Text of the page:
How Should the Miami Dolphins Defense Attack Jets Quarterback Mark Sanchez?

Erik FrenzSenior Writer IOctober 26, 2012

MIAMI GARDENS, FL - SEPTEMBER 23: Jared Odrick #98 of the Miami Dolphins hits Mark Sanchez #6 of the New York Jets as he gets the ball away on September 23, 2012 at Sun Life Stadium in Miami Gardens, Florida. (Photo by Joel Auerbach/Getty Images)
Joel Auerbach/Getty Images

After four straight weeks under 50 percent completions, Jets quarterback Mark Sanchez has finally started to hit stride, averaging over 60 percent completions in two consecutive games for the first time since Weeks 2 and 3 of the 2011 season.

One of the reasons for his increased success might be the diminished number of blitzes he has seen, and subsequently the decreased amount of pressure that's been in his face.

He dropped back just 19 times against the Indianapolis Colts, but was blitzed on eight of those snaps. The Patriots defense, among the most conservative in the league in terms of blitzing (or not blitzing, in their case), only sent extra defenders after Sanchez on six of his 45 drop-backs.

Over the past two years, Sanchez has performed better against the blitz than against a rush of four or fewer defenders.

This year, however, that is not the case. He is completing a lower percentage of his passes and has thrown more interceptions and fewer touchdowns with extra defenders coming at him.

The Dolphins had relative success with the blitz, sending extra defenders at Sanchez on 20 of his 47 drop-backs, according to They nabbed a pair of interceptions, but gave up the game-tying touchdown on a blitz as well.

What's interesting to note, though, is that with these blitzes, the pressure wasn't getting home that often—Sanchez threw both of his interceptions and his touchdown with no pressure in his face, per PFF.

Sanchez was also able to pass the ball for a whopping 9.9 yards per attempt when blitzed.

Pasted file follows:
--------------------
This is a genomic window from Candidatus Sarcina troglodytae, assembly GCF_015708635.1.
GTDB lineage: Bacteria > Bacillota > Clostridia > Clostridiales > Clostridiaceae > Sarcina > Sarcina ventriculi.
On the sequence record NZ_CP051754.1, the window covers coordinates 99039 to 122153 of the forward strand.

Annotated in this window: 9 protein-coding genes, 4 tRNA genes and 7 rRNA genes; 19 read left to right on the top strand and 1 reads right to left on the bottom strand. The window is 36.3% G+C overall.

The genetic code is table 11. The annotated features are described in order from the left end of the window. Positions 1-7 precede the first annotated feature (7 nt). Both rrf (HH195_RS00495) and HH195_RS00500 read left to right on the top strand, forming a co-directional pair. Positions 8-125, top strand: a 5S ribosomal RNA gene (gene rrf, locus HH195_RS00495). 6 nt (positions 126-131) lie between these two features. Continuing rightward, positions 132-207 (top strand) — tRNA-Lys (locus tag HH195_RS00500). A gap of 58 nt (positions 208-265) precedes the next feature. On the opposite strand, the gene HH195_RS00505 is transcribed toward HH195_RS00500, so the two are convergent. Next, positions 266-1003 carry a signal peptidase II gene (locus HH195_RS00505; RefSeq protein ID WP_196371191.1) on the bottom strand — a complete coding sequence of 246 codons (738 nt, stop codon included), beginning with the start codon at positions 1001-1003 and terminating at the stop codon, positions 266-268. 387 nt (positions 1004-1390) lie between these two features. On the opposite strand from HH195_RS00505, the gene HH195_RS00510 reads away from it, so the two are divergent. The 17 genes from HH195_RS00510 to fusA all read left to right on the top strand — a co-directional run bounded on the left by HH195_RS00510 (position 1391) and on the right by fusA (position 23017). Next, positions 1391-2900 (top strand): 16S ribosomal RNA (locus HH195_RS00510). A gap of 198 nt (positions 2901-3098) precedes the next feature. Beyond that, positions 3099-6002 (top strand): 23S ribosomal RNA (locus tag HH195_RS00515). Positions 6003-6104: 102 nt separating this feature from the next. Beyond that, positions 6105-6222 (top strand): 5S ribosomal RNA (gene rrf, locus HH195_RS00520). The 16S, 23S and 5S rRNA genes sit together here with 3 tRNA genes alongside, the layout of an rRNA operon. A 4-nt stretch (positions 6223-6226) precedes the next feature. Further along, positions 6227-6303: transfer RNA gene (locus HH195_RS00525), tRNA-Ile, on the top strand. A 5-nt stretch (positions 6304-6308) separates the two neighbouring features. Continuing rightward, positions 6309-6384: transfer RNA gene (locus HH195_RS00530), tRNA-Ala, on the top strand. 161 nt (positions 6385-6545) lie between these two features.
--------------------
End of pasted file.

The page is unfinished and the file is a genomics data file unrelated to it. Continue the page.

So perhaps the best tactic isn't to blitz Sanchez.

They did get a fair amount of pressure on Sanchez over the course of the game, getting defenders in his area on 21 of his 47 drop-backs. It was one of the rare occasions, however, where Sanchez actually played better under pressure. He completed 12 of 20 passes with defenders in his face, piling up 194 yards in the process.

We know Mark struggles with pressure in his face—in fact, he's been one of the worst quarterbacks in the league under pressure his entire career. He's been under pressure on 31.3 percent of his drop-backs—the 13th-highest percentage of any quarterback in the NFL.

That's unfamiliar territory for Sanchez, who has been among the league's least-pressured quarterbacks in each of his first three seasons.

If the Dolphins are able to get pressure on Sanchez with just their front four, they could greatly improve their chances of winning. If not, though, they could try to send extra defenders at him to get pressure that way, but they must be sure that the blitz will be effective in not only creating extra pressure, but also in getting the pressure there more quickly and disrupting pass plays in doing so.


Erik Frenz is the AFC East lead blogger for Bleacher Report. Be sure to follow Erik on Twitter and "like" the AFC East blog on Facebook to keep up with all the updates. Unless specified otherwise, all quotes are obtained firsthand.